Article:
Ahh, Los Angeles in January… It is a most glorious time of year when our attentions turn collectively to Awards Season©. It is a time when Variety and The Hollywood Reporter do their best work, serving as mere staples for a throng of “For Your Consideration” studio ads.
As there is no subject on the planet that is more scrumptious than the self-indulgent doling out of Hollywood statuettes, I’ve decided that this review of Finding Neverland shall be the first article in a series that will cover the major films likely to be talked about and scrutinized throughout the Awards Season© at water coolers all around the Fly-Over States.
At its core, Finding Neverland is the pseudo-biographical account of J.M Barrie, and his journey into the imagination that ultimately led him to write Peter Pan. We meet Barrie, performed exquisitely by Johnny Depp, in the real world of London as a playwright who needs a hit, and as a husband who might need for some marriage counseling. Soon, on a jaunt to break his writer’s block, he is introduced to the Davies kids and their loving but ill widowed mother, Sylvia, played consummately by the radiant Kate Winslet.
With the aid of the children’s inherent grand imaginations, Barrie’s spirit breathes life into the Davies’ world. This essence most noticeably pervades into Peter Davies, the child who doesn’t trust adults, and is in due course the direct inspiration for Pan. Barrie’s introduction into the Davies’ family proves to be instrumental in saving the imagination (and therefore lives) of Barrie and Sylvia. As he spends time with the family, Barrie pieces together the story and characters for Peter Pan. Some of these moments and realizations are truly inspired, albeit a bit set up. In the end, imagination is replaced by love as the saving grace of humanity. As a sentence like that, it looks horribly maudlin, but believe that in the film it is done with such subtlety it is undeniably beautiful.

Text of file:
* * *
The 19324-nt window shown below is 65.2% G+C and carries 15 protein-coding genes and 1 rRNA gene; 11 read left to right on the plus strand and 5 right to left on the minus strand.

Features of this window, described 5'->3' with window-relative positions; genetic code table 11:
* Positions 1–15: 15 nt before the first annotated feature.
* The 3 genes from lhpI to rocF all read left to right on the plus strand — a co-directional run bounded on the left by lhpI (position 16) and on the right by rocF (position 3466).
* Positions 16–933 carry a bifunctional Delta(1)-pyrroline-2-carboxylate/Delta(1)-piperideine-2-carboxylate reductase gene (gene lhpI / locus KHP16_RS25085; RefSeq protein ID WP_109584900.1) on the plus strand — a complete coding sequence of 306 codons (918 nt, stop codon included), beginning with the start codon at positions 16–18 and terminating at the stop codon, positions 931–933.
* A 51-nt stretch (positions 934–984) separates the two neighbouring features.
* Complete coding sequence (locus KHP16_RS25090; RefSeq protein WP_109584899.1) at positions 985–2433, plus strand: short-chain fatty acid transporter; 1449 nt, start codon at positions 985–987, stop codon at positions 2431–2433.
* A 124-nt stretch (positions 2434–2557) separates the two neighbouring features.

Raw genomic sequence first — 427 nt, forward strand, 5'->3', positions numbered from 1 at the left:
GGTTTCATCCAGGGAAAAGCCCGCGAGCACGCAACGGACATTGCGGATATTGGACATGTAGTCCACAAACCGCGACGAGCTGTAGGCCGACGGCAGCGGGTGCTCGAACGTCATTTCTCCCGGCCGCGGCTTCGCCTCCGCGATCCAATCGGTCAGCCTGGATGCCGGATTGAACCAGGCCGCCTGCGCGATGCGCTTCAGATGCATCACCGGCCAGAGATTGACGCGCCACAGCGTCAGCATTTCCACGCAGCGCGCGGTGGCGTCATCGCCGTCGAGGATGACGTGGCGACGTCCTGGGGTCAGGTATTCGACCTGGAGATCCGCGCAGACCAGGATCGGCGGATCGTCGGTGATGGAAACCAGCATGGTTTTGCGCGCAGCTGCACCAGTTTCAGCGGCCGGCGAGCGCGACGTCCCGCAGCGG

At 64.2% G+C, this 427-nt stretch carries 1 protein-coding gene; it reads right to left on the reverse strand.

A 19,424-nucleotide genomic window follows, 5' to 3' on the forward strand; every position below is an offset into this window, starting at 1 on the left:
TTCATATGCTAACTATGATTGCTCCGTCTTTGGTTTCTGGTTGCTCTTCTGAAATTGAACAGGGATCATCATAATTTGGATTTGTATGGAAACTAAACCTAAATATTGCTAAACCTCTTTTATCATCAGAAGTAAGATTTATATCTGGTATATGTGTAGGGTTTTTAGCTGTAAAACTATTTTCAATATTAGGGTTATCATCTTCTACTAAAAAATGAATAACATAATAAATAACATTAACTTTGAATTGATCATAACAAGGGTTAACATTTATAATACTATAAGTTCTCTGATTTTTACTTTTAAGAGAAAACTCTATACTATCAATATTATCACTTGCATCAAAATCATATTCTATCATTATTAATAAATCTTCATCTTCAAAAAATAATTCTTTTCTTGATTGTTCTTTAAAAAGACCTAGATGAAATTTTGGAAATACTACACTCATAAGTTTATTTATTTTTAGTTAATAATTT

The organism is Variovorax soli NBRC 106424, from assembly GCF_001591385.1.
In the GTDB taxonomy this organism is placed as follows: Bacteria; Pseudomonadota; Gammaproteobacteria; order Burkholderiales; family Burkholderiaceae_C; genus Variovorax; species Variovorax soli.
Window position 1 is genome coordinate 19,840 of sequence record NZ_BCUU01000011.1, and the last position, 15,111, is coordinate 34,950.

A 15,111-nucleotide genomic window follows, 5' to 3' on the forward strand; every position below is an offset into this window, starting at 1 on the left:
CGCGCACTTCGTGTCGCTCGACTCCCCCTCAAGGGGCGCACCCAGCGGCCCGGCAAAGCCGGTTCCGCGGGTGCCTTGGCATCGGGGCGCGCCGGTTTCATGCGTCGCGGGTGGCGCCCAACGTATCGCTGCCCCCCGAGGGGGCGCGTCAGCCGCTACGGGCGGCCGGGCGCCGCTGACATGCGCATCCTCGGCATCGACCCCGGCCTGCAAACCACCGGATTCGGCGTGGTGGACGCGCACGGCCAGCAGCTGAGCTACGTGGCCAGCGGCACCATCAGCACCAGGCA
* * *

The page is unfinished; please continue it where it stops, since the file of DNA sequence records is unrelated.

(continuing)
For a film that is so deeply rooted in the significance of the imagination, it is amazing how brilliantly it pulls of the very sober and very real emotions of human life. Barrie’s professional and personal lives are complicated; neither his marriage nor his writing are going well. Sylvia Davies, as a widower, single mother of three, and seriously ill woman is in a constant internal struggle; she has a house and family to attend to in good spirits, and as such cannot afford the luxury of melancholy nor illness. The time Barrie and Sylvia spend together is a genuine respite for both characters. Another entire facet to the reality Finding Neverland brings is that of the writer’s journey. Rarely if ever has there been a portrayal of a writer’s creative struggle and path so rich and accurate. How many of us have read something and uttered, “How in the world did he come up with this?” Not that this answers that question with any sense of accuracy, but it does pose possibilities that are fantastic. On some level, it restores faith to writers everywhere that inspiration is as close as you’ll allow it to be.
Without overtly pulling strings, Finding Neverland pulls off the near impossible. It is a fine story on which to hang fantastic writing and even more brilliant acting. For a film that could so easily have become sappy hokum, Finding Neverland finds itself in a rarified stratum as one of the best films of the year.
As much as I respected and enjoyed Finding Neverland, it was released in the same year as another film, which, in almost every category, steals its sunshine. I would give Finding Neverland the award for Best Adapted Screenplay and Best Supporting Actress (Winslet). She is getting two statues at my ceremony. Sadly, Johnny Depp, who turns in a brilliant performance, will find that this is not his year at the real Hollywood awards, nor here in these.